Namely, the distribution of assets to shareholders outside of the regular distribution of profits is not allowed, so any potential subsequent payment by the company to the creditor on the account of the company’s co-debtorship/security provided for the debts of its shareholder or its affiliated companies/subsidiaries may be construed as a breach of the applicable capital maintenance rules and thus as a prohibited payment. In practice, the respective guarantees often contain guarantee limitation wording specifying that the obligations and liabilities of the guarantee granted by a guarantor shall not include any liability to the extent it would result in payments made to the shareholders being considered contrary to the relevant provisions of the CA.

Subject to certain exceptions, the CA does not allow a target that is a Croatian PLC to support the acquisition of shares therein with the assets of that target. The consequence of any legal transaction that would be qualified as prohibited support is that the respective security interest would be considered null and void. If the respective financing transaction includes both the actual financing of the acquisition of shares in the target and other financing of the target, it is necessary for the acquisition financing facility to be separated from such other facility(ies), and for any security granted by the target to not relate to such acquisition financing.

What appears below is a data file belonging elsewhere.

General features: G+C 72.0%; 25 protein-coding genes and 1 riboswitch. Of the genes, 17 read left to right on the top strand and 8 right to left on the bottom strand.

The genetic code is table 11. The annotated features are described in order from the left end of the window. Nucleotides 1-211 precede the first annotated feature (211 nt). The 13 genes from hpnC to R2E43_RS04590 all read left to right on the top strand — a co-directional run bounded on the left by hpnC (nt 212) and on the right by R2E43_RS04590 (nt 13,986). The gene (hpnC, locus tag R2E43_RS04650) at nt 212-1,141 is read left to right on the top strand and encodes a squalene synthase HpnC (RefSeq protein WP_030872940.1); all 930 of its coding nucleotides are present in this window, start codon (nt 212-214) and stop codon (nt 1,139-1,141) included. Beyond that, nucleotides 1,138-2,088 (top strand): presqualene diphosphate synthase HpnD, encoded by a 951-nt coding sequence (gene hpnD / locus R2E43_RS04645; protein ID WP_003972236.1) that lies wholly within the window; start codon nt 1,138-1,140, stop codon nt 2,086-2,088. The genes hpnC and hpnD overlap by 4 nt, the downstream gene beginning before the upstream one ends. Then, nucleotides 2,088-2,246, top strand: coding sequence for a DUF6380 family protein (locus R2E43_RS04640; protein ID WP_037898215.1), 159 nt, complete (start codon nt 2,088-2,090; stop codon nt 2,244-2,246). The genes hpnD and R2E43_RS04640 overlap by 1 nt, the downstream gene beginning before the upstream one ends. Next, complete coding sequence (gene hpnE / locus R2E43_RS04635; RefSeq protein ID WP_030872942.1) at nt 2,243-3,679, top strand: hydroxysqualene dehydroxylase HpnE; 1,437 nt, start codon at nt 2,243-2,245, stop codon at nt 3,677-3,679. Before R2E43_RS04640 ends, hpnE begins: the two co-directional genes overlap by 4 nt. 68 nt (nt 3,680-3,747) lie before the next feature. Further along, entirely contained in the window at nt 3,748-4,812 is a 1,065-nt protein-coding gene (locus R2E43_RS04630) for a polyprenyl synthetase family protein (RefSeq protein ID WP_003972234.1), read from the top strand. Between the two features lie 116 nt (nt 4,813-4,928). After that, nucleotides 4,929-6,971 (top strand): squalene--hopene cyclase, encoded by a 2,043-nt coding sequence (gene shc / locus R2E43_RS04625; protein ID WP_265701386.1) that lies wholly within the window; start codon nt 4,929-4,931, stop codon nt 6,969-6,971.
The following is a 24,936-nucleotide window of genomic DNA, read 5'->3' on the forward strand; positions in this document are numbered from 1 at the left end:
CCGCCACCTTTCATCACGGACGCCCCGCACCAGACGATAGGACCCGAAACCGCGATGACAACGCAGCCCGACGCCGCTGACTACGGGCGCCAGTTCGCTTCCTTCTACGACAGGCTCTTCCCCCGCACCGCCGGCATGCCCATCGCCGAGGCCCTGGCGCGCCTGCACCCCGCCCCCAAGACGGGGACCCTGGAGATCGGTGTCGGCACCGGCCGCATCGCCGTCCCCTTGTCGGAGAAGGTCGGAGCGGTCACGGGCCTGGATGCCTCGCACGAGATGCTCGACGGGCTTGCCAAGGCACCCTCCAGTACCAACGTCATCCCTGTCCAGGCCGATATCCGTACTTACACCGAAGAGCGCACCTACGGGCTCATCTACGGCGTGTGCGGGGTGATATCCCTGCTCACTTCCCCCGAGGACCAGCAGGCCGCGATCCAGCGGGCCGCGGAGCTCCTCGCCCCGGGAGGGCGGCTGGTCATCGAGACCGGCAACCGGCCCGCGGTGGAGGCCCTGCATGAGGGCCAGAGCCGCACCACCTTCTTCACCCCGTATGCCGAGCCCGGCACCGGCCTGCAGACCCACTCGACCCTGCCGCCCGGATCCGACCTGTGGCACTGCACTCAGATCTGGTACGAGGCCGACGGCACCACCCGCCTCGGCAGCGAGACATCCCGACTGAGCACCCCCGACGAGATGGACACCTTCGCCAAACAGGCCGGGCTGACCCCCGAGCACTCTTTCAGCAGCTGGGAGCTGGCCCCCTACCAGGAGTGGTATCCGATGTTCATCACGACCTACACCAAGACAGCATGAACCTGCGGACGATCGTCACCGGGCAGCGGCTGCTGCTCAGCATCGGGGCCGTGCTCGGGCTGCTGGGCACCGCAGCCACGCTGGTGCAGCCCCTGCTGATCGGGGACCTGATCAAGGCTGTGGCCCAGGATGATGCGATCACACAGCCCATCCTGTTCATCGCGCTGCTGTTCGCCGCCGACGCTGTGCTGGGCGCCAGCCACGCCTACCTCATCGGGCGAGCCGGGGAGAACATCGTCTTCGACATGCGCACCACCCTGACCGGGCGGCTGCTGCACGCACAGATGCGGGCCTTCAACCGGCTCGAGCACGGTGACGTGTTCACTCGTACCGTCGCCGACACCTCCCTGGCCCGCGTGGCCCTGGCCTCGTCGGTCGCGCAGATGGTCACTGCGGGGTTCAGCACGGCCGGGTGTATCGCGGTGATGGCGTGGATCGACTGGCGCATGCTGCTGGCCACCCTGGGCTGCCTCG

While the aforementioned restriction is not prescribed for LLC, the capital maintenance rules apply to both types of company.

Besides the above-mentioned restrictions, actions like the granting of security, the issuing of a guarantee, the repayment of a loan and others may be subject to claw-back provisions contained in the Croatian Bankruptcy Act, which prescribes conditions under which the bankruptcy administrator and bankruptcy creditors are entitled to challenge certain legal actions of a bankruptcy debtor taken during the prescribed hardening period before the opening of the (pre)bankruptcy proceedings if such actions are deemed to disrupt the right of the balanced settlement of the bankruptcy creditors, or are taken in favorem of certain bankruptcy creditors. The hardening periods vary between one month and ten years.

Upon the repayment of the secured claim, a security release statement must be issued by the secured creditor in order for deregistration of the mortgage and registered pledge to occur; such statement has to be notarised before the notary public, and the relevant deregistration application needs to be submitted to the competent registry and approved thereby.